Anna Powers from misosouper shares her 2nd post in her blogging tips series. You can read last week’s post here. for those indie businesses that are as of yet uninitiated into the world of blogging. Anna will be back on the next Thursday as well.
by guest contributor Anna Powers from misosouper
If you’ve made it through the week excited rather than horrified by Blogger’s blank screen of death, then you’re ready for part two of this series. While last week we focused on why indie artists and craftspeople should blog, let’s try to tackle the how.
For the most part, good blogging isn’t about good writing. (Yes, there are many notable exceptions to this rule, but there are even more great blogs that prove it.) By all means: strive for clear, descriptive, grammatically correct prose. But don’t let the red-pen-wielding specter of your 7th grade English teacher deter you from writing your posts. The key to good blogging, in my experience, is good reading. If you’re a good reader—that is, if you’re reading thoughtful, helpful, interesting things—you can be a good blogger. At its core, blogging is about sharing links; let’s call this the “hey, lookie here!” phenomenon. The things to be looked at can include your own designs, those of your friends/peers/community, or the amazing painting of a blue jay that reminded you to use more color in your work. More on this in a minute.
Birds in Hats from Poor Dog Farm
Also, and I can’t say this loudly enough: it’s not about you. To quote the apt title of shopping blogger Maggie Mason’s book, no one cares what you had for lunch. (Except perhaps your cubicle mate.) There is a tremendous gulf between discussing your cute popsicle-covered toddler’s trip to the zoo, and sharing detailed photos of the zoo’s fossil collection, and how that led you to meditate on the nature of curvature and repetition. The toddler stories have their rightful place, which is on another, more personal journal about your life. This blog? This blog is about your craft. Personal anecdotes, used sparingly, let us see who you are; personal essays, on the other hand, can make us flee for the safety of fossils and blue jays.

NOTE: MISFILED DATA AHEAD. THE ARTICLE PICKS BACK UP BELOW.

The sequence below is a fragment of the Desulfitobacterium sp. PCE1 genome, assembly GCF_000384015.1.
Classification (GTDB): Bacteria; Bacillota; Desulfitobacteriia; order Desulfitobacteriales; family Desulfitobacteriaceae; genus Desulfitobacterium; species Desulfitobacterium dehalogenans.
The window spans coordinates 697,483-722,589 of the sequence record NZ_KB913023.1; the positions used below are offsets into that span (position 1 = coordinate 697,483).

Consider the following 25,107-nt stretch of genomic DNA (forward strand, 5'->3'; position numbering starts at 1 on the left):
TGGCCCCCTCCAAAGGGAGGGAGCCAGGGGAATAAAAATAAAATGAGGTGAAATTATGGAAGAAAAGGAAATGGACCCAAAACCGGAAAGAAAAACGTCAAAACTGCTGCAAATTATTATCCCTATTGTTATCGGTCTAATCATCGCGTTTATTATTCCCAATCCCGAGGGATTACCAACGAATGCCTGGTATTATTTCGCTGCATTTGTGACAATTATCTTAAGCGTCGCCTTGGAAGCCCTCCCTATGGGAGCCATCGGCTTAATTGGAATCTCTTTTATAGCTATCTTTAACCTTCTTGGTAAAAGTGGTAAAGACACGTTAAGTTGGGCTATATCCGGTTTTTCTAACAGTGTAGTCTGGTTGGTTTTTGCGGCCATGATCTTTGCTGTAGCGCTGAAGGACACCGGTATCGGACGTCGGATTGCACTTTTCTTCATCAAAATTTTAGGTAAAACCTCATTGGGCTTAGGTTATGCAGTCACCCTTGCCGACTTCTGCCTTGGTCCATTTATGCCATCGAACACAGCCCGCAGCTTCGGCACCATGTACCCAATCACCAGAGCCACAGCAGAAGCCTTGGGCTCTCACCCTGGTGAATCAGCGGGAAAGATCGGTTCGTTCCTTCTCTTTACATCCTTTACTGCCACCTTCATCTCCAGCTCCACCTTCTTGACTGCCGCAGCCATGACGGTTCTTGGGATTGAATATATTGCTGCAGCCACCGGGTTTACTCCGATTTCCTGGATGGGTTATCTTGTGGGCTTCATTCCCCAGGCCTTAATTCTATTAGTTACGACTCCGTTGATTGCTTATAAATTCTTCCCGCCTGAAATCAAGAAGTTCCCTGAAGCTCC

Bear. It’s cold. from Hamburger Panda
Finally, don’t feel as if you have to post every day. Several of my favorite blogs only post a few times a week, and because of that, their posts feel like a special treat, like the ice cream truck unexpectedly coming down the street. I’m a preacher of quality, not quantity. If you post three times a week for a year, you’ll have an archive of 156 posts for Google and readers to discover. It’s OK to be quiet for a day or two to read, create, and let your ideas percolate. Disclaimer: I usually post twice a day, but then again, writing a shopping blog is my job. (I have very few other marketable skills.)
If you’re still with me, try this: bookmark 10 blogs in your niche, and 5 blogs outside of your niche. These will comprise your blogroll. (If you already have a blogroll, then I’d still hunt down 15 new sites. The results will be invigorating.) The task of finding 10 niche blogs will probably be easy, since you are probably already checking out what others in your field are doing. Digging through other’s blogrolls will help as will visiting Bloglines, Technorati and other similar sites.
As for the 5 outliers: if you’re serious about blogging, I’d read all of the Problogger’s “31 Days to Building a Better Blog” series, in addition to the articles on Modish’s new Biz Tips blog. Also useful—shameless plug alert—are shopping and design blogs, like Indie Fixx and misosouper. They can give you a sweeping view of what trends are on the horizon, suggest new projects, and introduce you to new artists. Make of these wild card links what you will; parenting blogs and weird news sites work too.
We’ve examined the why and how, so next week, let’s discuss the what. As in: what in the world am I going to write about?
Computer Geek Print from Art by Shano